Monday, March 14, 2016

European Western Comic Books

After creating a long succession of lone heroes, for his new compnay G. L. Bonelli chose as  protagonists a riotous trio of brothers, who were given the faces of the American actors John Carradine, Victor McLaglen and Montgomery Cliff. The Bills (this was their surname, not a first name) were a terrible trio of avengers, who, in deference to an oath sworn to their father upon his deathbed, only resorted to weapons in absolutely desperate circumstances and always tried to avoid killing. But on the other hand, they would smash the hand of anyone who dared take a shot at them, so that whoever it is never had a chance to do the same again! Always ready to get involved in fisticuffs, the trio (Black, an uncommunicative sort of guy with a strange costume that gives him a rather somber air; Sam, an easy-going giant who is just as happy taking part in a lively round of drinks as in a Homeric mêlée, and finally Kid, the "little one" of the family, a puppy already equipped with a good set of teeth) are absolutely unstoppable. Their adventures come thick and fast like an avalanche and they experience all sorts of excitement, narrated with the customary panache by G. L. Bonelli, whose scripts have lost none of their freshness and still make excellent reading today. Kid, Black and Sam Bill were at first depicted graphically by Giovanni Benvenuti, who began by composing the drawings for comic strips and later became a consummate and renowned illustrator. His drawings, which were highly realistic, accentuated the already pronounced characterization of the protagonists. He worked in collaboration with Roy d'Amy, who later, in 1955 (when the series was resumed by virtue of the enormous popularity of the characters) took over the entire task of producing the drawings, with the aid of a few co-workers. "Il ritorno dei tre Bill" ('The Return of the Three Bills', as the second series was called) also achieved considerable success, thereby demonstrating the evocative power of these characters. There followed several reprints, and the characters made their last appearance in Italy in a few albums of the famous Collana Rodeo.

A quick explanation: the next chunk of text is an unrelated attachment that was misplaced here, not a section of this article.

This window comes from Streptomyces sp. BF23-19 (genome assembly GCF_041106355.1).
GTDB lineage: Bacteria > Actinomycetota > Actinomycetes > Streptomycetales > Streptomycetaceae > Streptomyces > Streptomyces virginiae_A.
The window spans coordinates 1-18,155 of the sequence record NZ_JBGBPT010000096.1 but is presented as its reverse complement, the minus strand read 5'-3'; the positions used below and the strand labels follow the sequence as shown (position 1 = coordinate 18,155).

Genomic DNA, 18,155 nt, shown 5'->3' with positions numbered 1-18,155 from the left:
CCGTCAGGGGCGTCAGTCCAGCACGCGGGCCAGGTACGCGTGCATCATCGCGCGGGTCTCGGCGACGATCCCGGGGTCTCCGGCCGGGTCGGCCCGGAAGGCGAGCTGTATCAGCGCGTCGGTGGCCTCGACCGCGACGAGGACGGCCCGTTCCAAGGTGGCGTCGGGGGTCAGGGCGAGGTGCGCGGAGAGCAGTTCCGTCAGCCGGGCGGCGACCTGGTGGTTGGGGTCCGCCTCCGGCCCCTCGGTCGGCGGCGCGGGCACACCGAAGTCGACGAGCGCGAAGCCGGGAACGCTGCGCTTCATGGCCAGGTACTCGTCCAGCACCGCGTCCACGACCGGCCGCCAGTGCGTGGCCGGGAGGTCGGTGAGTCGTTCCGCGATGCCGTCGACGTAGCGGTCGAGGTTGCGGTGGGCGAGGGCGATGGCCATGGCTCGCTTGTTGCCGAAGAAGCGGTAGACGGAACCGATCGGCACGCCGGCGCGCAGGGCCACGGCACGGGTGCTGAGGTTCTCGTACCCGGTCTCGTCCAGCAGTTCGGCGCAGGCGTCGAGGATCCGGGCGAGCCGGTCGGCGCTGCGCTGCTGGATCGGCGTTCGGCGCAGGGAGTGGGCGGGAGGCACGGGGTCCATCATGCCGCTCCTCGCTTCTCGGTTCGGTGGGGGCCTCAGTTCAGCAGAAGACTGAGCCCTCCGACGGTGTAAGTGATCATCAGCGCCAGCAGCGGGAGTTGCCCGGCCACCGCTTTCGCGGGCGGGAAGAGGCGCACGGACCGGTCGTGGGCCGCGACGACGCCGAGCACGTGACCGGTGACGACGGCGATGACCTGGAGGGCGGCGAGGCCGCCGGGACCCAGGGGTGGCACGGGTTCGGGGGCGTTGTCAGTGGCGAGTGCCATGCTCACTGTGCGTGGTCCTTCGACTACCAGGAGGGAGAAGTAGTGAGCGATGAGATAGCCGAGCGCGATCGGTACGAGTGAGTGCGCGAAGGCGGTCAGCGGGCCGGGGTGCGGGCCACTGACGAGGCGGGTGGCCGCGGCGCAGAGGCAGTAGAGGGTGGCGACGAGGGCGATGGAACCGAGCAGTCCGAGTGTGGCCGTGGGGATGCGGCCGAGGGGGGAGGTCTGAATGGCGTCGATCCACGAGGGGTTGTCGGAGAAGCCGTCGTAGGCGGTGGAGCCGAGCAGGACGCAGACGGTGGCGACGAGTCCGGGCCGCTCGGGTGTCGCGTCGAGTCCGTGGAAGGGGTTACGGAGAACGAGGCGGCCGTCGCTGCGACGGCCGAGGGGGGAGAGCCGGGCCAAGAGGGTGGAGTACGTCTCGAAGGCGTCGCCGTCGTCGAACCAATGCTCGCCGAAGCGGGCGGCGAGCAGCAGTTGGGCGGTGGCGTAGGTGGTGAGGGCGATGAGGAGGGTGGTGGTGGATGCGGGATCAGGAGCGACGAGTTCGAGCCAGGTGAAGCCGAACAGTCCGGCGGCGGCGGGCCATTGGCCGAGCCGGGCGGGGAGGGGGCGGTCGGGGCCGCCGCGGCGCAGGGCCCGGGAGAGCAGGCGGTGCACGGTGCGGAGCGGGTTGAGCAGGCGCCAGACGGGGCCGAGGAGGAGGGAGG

After creating a long series of solitary heroes, G. L. Bonelli chooses, as protagonists of a new book, a wild trio of brothers who came equipped with the faces of the actors John Carradine, Victor MacLaglen and Montgomery Cliff. The Bill (is the last name, not a name) are a formidable trio of bogeyman that to maintain an oath made to his father on his deathbed, they resort to arms only in desperate cases and always try not to kill. Vennero originally designed by John Welcome, first cartoonist, then skilled and known illustrator. They made their last appearance in Italy in some registers of the famous necklace Rodeo.

Giovanni Benvenuti was born on June 20, 1926 and made his debut at the publishing house Mondadori, illustrating the comics adaptation of 'L'Ultimo dei Mohicani' in Topolino. Also for Mondadori, he illustrated several short stories for Gli Albi d'Oro. From 1950, he drew 'Buffaletto Bill' for Editrice Nika, and from 1955, he took on episodes of 'I Tre Bill' with scripts by Gianluigi Bonelli over at Audace. He was also active as a cover illustrator and painter. Initially influenced by Walter Molino, later by Americans like Eisner and Caniff, Benvenutti eventually developed his own personal style.

Rinaldo ‘Roy’ Dami was born on September 29, 1923 in Crimson del Grappa, Italy . Dami, who was also known under the anglicized version of his name, Roy d'Ami, was a versatile creator of comics and the head of one of Italy's most prestigious art agencies of the 1950s and 1960s. Dami was taken prisoner by the British in North Africa in March 1943. He was sent to a camp in Algeria, and then to the island of Malta. Upon his return in Milan in 1947, Dami started working in the advertising and animation field.

He drew his first comics in 1948, when he found work at the publishing company Cremona Nuova. There, he illustrated series like 'Blek e Gionni', 'Dixy Scott' and 'Il Piccolo Sergente', in a style influenced by Milton Caniff. During the early 1950s, he drew a great many western comics for Audace, including 'Mani in Alto', 'Gordon Jim', 'Il Sergente York', 'Cherry Brandy', 'La Pattuglia dei Bufalli', 'Il Ritorno dei Tre Bill', the Bonelli scripted 'Rio Kid' and 'Pecos Bill', scripted by Guido Martina. Later on, he created several strips for Corriere dei Piccoli, such as the humorous 'Scuterino' and 'Indianetto', as well as several scenarios for other artists, such as Carlo Porciani ('Davy Crockett', 'Haywatha'), Leone Cimpellin ('Nerofumo'), Paolo Piffarerio ('Apollo il Pollo') and Ferdinando Tacconi ('Moby Dick'). Also, he created 'Piccolo Bisonte' in Corrierino.

In cooperation with his brother Pietro, he founded his own art agency in 1954. The Studio Creazioni d'Ami with its many artists provided artwork for national publications, as well as foreign publishers and agencies, such as the Fleetway (UK) and Lug (France). Although he was the head of a very productive art agency, d'Ami continued to produce comics himself. He worked for Fleetway's Jack and Jill Annual 1958, and scripted 'Little Scooty' (art by Lupatelli). He also drew for War Picture Library and Battle Picture Library.

In 1960 a rift appeared between the brothers Dami, and the amount of English assignments decreased, forcing some of the artists employed to seek work elsewhere. By the mid-1960s, d'Ami's interests turned from the military to natural history. In the late 60s, Carlo Porciani joined with Roy D'Ami in the production of more natural history books, while his brother Piero set up his own publishing company.

Dami died in Naples, Campania, Italy on February 15, 1979.


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